Anyfoot Well-Known Member

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    You can pretty much do what you want with a redfoot and they grow smooth for first 4 to 6 months. Then things change.
    I’ve had only 2 that it was obvious they were going to pyramid within a month or two of hatching. All others have been smooth up until around 5 months old. I’ve tried every diet and soaking method on the planet.
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  10. Ketta

    Ketta Active Member

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    Keto have 2-3 years olď! So he is a juvenile male.
  11. Anyfoot

    Anyfoot Well-Known Member

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    @Markw84

    Hi Mark. We’ve not spoke for a while. My life is demanding at the moment:rolleyes:.

    A while back we were talking about how torts can still pyramid later in life. I’m not convinced. I think there is a point where as long as the bone is strong and healthy the keratin can not dictate the bone growth direction.
    Have a look at this tort. I’ve purposely not cleaned her so you can see how dry they get. Even though I spray my tort house down with a hose pipe a few times a wk, and have a 3sqft pond that evaporates and a water fall. They drink at will. I don’t soak them anymore apart from when I wash them.
    This one is about 6yrs old now. She’s about 7” SCL. Her siblings are 10”+ now. For some reason she just didn’t grow much at all for a couple yrs. Over the last yr she seems to be growing quickly all of a sudden. Gaining approx 1”SCL in the last yr. look at her newest growth rings(last 3 rings) You can see how perfect the new growth is. It’s growing in a perfectly horizontal plane, no pyramiding wafts so ever. But yet I have 6 months olds that start to pyramid. Living in the exact same tort house but in a tortoise table, and being soaked daily and sprayed.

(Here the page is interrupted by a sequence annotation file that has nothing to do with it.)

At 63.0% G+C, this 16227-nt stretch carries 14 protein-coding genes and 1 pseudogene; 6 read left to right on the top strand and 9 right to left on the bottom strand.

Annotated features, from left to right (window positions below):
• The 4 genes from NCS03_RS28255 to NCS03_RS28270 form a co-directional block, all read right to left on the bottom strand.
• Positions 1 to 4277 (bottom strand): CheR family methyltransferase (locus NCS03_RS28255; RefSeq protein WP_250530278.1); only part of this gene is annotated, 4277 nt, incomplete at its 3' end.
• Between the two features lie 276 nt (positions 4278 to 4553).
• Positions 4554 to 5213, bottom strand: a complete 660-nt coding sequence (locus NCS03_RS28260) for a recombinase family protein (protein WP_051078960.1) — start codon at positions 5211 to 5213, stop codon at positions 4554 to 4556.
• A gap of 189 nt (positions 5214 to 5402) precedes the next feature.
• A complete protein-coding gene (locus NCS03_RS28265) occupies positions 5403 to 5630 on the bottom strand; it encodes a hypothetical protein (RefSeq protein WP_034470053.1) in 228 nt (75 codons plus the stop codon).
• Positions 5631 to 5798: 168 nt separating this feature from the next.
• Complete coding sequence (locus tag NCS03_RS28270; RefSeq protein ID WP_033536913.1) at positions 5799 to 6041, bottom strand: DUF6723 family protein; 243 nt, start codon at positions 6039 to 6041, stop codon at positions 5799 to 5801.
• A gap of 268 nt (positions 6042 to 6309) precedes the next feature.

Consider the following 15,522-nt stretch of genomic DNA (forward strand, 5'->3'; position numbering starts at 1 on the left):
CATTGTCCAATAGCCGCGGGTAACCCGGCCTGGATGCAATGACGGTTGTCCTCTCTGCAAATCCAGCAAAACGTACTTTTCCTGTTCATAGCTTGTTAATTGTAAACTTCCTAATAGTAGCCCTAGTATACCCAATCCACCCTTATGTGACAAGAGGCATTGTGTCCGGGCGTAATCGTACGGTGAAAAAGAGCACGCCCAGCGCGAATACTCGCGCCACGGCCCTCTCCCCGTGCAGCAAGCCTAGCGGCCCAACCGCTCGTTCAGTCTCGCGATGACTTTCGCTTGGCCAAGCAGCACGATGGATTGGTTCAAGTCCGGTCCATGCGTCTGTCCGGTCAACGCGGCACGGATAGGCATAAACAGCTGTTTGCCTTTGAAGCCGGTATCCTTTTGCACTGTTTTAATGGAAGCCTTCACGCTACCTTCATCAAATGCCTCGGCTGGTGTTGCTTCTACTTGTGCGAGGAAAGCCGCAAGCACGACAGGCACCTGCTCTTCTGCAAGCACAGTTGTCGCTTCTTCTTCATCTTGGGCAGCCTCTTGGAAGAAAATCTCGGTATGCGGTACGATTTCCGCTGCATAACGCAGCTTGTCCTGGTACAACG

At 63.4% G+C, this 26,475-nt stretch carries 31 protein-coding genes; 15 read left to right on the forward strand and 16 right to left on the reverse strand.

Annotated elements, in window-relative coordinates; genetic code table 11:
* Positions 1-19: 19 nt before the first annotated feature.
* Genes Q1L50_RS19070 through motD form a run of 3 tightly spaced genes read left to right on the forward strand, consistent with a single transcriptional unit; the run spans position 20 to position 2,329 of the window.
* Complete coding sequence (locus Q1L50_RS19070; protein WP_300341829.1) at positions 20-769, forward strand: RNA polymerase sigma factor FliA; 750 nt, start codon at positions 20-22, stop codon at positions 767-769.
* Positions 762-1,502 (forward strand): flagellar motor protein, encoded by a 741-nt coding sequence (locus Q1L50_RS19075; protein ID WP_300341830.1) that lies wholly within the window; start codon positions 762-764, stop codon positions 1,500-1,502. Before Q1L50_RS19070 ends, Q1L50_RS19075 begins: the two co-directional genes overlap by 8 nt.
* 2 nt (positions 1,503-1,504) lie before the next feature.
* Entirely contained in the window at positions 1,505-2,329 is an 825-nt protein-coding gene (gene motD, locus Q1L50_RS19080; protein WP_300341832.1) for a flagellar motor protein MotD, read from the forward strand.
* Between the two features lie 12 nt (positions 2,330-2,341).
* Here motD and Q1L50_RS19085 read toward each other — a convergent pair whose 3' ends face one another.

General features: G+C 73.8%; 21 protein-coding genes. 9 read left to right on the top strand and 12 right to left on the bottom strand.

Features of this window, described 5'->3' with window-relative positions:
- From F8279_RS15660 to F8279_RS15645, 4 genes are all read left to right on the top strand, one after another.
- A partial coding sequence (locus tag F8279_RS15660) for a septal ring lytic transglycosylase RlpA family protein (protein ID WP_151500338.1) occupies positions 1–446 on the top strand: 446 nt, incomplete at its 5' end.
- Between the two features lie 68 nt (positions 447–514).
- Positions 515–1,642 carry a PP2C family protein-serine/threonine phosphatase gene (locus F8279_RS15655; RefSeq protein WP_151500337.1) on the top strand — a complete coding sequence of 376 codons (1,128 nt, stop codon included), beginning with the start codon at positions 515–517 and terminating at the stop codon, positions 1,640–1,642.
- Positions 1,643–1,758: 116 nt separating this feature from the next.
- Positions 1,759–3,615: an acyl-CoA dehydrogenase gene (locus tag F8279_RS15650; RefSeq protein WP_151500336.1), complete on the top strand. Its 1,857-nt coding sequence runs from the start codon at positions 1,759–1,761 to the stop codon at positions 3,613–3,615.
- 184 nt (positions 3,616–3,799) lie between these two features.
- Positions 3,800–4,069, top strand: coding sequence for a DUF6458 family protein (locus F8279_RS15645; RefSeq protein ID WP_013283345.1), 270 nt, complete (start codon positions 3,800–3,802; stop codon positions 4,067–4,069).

Once the bone is set and strong enough something drastic has to happen to tip the bone to a different angle.

    You can see the latest white growth line. Something I didn’t see on this tort for a couple years. Don’t know why and tbh I’d accepted she has stunted growth, the extra scute made me suspicious of something abnormal too.

    So in a nutshell. She’s having a very fast growth spurt in dryish conditions but growing smooth.

    Your thoughts as usual. Or anyone’s.

    DCCB939C-6346-45D1-BF45-81496E5391D4.jpeg 4F7FEF58-A79A-42CD-B6DA-818A6859D48A.jpeg 288D537E-3777-4156-AFA6-B0ED47EE7C1D.jpeg 85FF3ACE-7A6F-4FA7-8DFB-B55F8F16FC4C.jpeg 3ED47287-40EA-4B6B-B12A-A8E04B11BB3C.jpeg 960C4440-BCD1-46E5-8CA6-5BFEF8758507.jpeg
  12. Toddrickfl1

    Toddrickfl1 Well-Known Member Tortoise Club

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    @Anyfoot I'm right at the five month mark (140g) with my hatchling and growth seems good, what you think? IMG_20190515_183116904.jpg IMG_20190515_183104289.jpg IMG_20190515_183049345.jpg
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  13. Anyfoot

    Anyfoot Well-Known Member

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  14. jsheffield

    jsheffield Well-Known Member Platinum Tortoise Club Tortoise Club

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    That one looks gorgeous!

    Jamie